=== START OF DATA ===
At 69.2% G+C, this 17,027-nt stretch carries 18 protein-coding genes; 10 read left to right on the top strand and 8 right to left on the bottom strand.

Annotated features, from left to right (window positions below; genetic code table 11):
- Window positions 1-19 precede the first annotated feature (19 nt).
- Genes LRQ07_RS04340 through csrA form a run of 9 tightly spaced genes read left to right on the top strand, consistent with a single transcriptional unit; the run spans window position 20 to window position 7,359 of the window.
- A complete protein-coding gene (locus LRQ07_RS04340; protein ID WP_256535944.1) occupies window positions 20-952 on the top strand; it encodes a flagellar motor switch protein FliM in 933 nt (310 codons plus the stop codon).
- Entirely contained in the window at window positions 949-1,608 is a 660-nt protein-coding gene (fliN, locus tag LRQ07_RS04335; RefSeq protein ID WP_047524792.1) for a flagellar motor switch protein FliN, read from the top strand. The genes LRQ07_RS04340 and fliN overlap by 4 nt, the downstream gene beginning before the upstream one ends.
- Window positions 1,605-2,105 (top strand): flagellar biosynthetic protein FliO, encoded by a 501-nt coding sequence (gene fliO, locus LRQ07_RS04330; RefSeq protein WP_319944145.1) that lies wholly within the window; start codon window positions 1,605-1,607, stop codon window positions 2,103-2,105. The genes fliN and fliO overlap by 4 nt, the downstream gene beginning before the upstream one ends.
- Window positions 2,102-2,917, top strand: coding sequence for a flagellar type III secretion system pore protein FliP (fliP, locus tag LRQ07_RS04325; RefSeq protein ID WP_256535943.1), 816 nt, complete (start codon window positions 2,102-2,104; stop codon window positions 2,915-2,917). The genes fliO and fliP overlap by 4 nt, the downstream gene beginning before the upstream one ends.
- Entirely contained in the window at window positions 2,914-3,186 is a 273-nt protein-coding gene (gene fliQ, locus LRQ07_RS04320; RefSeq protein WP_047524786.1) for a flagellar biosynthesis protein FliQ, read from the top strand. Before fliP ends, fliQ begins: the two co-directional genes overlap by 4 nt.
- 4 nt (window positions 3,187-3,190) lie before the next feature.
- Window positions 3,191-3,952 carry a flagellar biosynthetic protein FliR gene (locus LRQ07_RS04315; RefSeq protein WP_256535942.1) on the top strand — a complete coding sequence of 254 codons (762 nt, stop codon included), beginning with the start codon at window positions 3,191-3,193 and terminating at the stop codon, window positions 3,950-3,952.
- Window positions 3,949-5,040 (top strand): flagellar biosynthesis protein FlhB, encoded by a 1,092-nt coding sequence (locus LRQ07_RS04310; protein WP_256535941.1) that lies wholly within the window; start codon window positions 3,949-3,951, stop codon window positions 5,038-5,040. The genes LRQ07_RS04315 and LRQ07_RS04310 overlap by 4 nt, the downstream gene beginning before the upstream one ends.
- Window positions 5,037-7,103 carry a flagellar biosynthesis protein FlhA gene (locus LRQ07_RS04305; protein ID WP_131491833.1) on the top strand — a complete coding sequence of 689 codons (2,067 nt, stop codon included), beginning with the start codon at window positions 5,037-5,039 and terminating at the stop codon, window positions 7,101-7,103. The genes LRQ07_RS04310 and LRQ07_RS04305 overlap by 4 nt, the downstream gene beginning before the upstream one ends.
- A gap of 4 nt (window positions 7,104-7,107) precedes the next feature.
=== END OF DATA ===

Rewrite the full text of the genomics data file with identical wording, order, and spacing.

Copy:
At 69.2% G+C, this 17,027-nt stretch carries 18 protein-coding genes; 10 read left to right on the top strand and 8 right to left on the bottom strand.

Annotated features, from left to right (window positions below; genetic code table 11):
- Window positions 1-19 precede the first annotated feature (19 nt).
- Genes LRQ07_RS04340 through csrA form a run of 9 tightly spaced genes read left to right on the top strand, consistent with a single transcriptional unit; the run spans window position 20 to window position 7,359 of the window.
- A complete protein-coding gene (locus LRQ07_RS04340; protein ID WP_256535944.1) occupies window positions 20-952 on the top strand; it encodes a flagellar motor switch protein FliM in 933 nt (310 codons plus the stop codon).
- Entirely contained in the window at window positions 949-1,608 is a 660-nt protein-coding gene (fliN, locus tag LRQ07_RS04335; RefSeq protein ID WP_047524792.1) for a flagellar motor switch protein FliN, read from the top strand. The genes LRQ07_RS04340 and fliN overlap by 4 nt, the downstream gene beginning before the upstream one ends.
- Window positions 1,605-2,105 (top strand): flagellar biosynthetic protein FliO, encoded by a 501-nt coding sequence (gene fliO, locus LRQ07_RS04330; RefSeq protein WP_319944145.1) that lies wholly within the window; start codon window positions 1,605-1,607, stop codon window positions 2,103-2,105. The genes fliN and fliO overlap by 4 nt, the downstream gene beginning before the upstream one ends.
- Window positions 2,102-2,917, top strand: coding sequence for a flagellar type III secretion system pore protein FliP (fliP, locus tag LRQ07_RS04325; RefSeq protein ID WP_256535943.1), 816 nt, complete (start codon window positions 2,102-2,104; stop codon window positions 2,915-2,917). The genes fliO and fliP overlap by 4 nt, the downstream gene beginning before the upstream one ends.
- Entirely contained in the window at window positions 2,914-3,186 is a 273-nt protein-coding gene (gene fliQ, locus LRQ07_RS04320; RefSeq protein WP_047524786.1) for a flagellar biosynthesis protein FliQ, read from the top strand. Before fliP ends, fliQ begins: the two co-directional genes overlap by 4 nt.
- 4 nt (window positions 3,187-3,190) lie before the next feature.
- Window positions 3,191-3,952 carry a flagellar biosynthetic protein FliR gene (locus LRQ07_RS04315; RefSeq protein WP_256535942.1) on the top strand — a complete coding sequence of 254 codons (762 nt, stop codon included), beginning with the start codon at window positions 3,191-3,193 and terminating at the stop codon, window positions 3,950-3,952.
- Window positions 3,949-5,040 (top strand): flagellar biosynthesis protein FlhB, encoded by a 1,092-nt coding sequence (locus LRQ07_RS04310; protein WP_256535941.1) that lies wholly within the window; start codon window positions 3,949-3,951, stop codon window positions 5,038-5,040. The genes LRQ07_RS04315 and LRQ07_RS04310 overlap by 4 nt, the downstream gene beginning before the upstream one ends.
- Window positions 5,037-7,103 carry a flagellar biosynthesis protein FlhA gene (locus LRQ07_RS04305; protein ID WP_131491833.1) on the top strand — a complete coding sequence of 689 codons (2,067 nt, stop codon included), beginning with the start codon at window positions 5,037-5,039 and terminating at the stop codon, window positions 7,101-7,103. The genes LRQ07_RS04310 and LRQ07_RS04305 overlap by 4 nt, the downstream gene beginning before the upstream one ends.
- A gap of 4 nt (window positions 7,104-7,107) precedes the next feature.